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Conductor Marek Janowski’s recording of The Ring has already been released by classical music label Pentatone on SACD in June 2016, in a lavish presentation box containing 13 discs plus a detailed if cumbersome 250 page book; it is also available on Pentatone’s website to download, should you prefer to avoid all the trappings and some of the expense. Now, as their head of marketing, PR and sales, Silvia Pietrosanti, explains, Pentatone is making the set available for streaming ‘to break free from the constraints of the physical format’.

An initial batch of Janowski’s Wagner recordings has already been streamed and The Ring follows suit, meaning that you can experience the whole Gesamtkunstwerk uninterrupted and chronologically. Pentatone particularly prides itself on the quality of its recorded sound and describes streaming as a ‘true platform’, adding that it ‘wants to set the standards of how works can be presented for streaming, breaking barriers of time limitations and “forced pairing” of albums’ format or concerts’ set-ups’. So is this particular interpretation one that the consumer should gravitate towards, considering a crowded market of studio, live and pirate recordings, with all the allegiances and passions that already exist when it comes to Wagner, The Ring and the wealth of great artistry already available?

A big plus is Janowski’s conducting. This Rhine flows swiftly and cleanly, so if you prefer the expansive qualities of a conductor such as Goodall you may find things a bit rushed, though I would prefer to think of things as pacey. The performances are recorded live in concert at the Berlin Philharmonie, 2012-13, so the orchestra is not hidden in a pit but is onstage, allowing Janowski to focus on the purely instrumental side as much as the vocal – solo instrumental lines are forward and take their place against the musical texture. The Rundfunk Sinfonieorchester Berlin plays like a well-oiled machine for their conductor and the big moments are thrillingly realised. Janowski’s sense of propulsion, balanced against the immense scale of the work, ensures that he never lets the musical flow falter or meander, though he balances this against a sense of the structure of the whole. It is highly accomplished and exciting work.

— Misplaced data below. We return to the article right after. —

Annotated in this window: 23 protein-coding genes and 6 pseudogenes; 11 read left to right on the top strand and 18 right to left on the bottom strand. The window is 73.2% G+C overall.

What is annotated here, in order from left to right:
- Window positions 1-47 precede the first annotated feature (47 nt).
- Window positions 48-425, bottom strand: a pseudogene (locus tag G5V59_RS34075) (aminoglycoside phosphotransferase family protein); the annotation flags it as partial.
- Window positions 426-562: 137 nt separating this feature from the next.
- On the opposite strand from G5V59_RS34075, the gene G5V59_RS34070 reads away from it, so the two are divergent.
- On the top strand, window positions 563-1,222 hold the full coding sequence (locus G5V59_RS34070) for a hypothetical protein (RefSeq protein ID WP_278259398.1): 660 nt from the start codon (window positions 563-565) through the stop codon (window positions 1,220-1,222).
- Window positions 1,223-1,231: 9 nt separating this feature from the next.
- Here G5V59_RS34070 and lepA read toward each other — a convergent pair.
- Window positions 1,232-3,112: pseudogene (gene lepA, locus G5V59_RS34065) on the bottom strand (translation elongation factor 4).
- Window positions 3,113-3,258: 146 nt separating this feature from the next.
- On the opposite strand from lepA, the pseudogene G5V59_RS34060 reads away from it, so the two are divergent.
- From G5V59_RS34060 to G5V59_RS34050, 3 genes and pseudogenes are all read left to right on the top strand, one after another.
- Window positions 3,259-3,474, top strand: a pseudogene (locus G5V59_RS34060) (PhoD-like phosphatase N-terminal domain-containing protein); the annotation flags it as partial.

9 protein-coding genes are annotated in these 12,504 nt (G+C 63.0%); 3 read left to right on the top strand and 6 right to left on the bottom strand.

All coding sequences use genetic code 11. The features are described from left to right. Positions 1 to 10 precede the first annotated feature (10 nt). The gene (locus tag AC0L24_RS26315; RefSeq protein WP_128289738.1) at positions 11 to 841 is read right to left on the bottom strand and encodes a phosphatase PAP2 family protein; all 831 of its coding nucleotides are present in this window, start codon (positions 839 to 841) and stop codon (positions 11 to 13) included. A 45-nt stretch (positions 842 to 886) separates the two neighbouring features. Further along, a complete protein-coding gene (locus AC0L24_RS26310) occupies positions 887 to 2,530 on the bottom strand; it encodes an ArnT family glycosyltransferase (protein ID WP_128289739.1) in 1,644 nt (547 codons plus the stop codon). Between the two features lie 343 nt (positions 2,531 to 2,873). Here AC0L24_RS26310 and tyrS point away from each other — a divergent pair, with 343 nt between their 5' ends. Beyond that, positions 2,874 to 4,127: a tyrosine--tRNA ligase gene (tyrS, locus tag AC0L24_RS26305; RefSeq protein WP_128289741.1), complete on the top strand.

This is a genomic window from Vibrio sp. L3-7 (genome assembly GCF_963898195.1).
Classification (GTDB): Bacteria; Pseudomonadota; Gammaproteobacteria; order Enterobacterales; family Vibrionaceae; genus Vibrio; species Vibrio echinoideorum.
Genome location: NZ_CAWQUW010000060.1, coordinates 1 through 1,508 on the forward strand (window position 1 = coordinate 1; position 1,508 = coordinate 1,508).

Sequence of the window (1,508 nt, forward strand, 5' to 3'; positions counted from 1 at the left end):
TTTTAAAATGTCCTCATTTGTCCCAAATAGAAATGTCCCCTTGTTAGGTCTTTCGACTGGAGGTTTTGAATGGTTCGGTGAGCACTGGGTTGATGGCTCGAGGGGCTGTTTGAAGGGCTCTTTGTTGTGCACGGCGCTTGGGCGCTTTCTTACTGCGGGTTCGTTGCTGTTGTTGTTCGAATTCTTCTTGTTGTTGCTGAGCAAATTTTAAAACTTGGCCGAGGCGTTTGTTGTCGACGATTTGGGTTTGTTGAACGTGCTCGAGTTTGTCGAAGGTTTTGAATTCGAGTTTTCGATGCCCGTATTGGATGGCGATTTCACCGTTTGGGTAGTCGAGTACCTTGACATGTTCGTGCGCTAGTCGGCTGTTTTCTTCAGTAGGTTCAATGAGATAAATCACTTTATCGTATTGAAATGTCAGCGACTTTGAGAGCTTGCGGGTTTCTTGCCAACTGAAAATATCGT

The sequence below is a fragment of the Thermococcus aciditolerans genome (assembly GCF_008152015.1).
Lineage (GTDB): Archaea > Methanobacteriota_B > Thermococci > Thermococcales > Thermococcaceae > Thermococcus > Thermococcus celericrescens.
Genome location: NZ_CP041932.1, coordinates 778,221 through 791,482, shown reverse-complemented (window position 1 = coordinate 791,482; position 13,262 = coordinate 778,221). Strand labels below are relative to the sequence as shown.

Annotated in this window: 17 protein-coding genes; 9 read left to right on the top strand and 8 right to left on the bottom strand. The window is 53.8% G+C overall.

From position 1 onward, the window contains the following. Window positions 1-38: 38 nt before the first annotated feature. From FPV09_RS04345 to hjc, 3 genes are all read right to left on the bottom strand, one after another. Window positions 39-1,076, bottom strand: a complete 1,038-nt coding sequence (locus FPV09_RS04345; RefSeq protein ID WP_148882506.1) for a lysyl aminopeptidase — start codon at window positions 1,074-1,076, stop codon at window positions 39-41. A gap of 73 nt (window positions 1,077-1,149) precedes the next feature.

Where you may opt in or out of this particular performance is the cast. No Ring Cycle could ever please on all accounts, but there is much variation here. Wotan is Tomasz Konieczny, whose baritone encompasses the vocal demands with relative ease and attractive tone. About 40 years old when recorded here, he is a youthful Wotan, so the more world-weary aspects of the character come less naturally. Nevertheless, he is a major asset. Also strong are the fresh-voiced Siegmund of Robert Dean Smith and Stephen Gould’s Siegfried, though the latter doesn’t sound overly young. Jochen Schmeckenbecher proves an effective vocal actor as Alberich, without going over the top; and Andreas Conrad and Christian Elsner are good as Mime and Loge. There is the luxury of appearances from Günther Groissböck (Fasolt), Timo Riihonen (Fafner), Maria Radner (Erda), Edith Haller (Gutrune), Markus Brück (Gunther) and Marina Prudenskaya (Waltraute).

Perhaps less thrilling are Petra Lang’s Walküre and Götterdämmerung Brünnhildes. She has the stamina and solid middle voice, with some good lower excursions. But although she hits all the notes above the stave (once over her slithered hojotohos) the voice lacks either radiance or thrill. It never scythes through the orchestra or rides with a plush sound atop it. Consequently she remains earthbound. Violeta Urmana’s Siegfried Brünnhilde also remains earthbound. Melanie Diener has a soprano that suits Sieglinde, but sometimes turns very flat as she ascends. The Götterdämmerung Siegfried, Lance Ryan, is not an asset. All in all a mixed blessing, but definitely worth hearing for Janowski’s mastery.

Francis Muzzu Read the full review on Agora Classica


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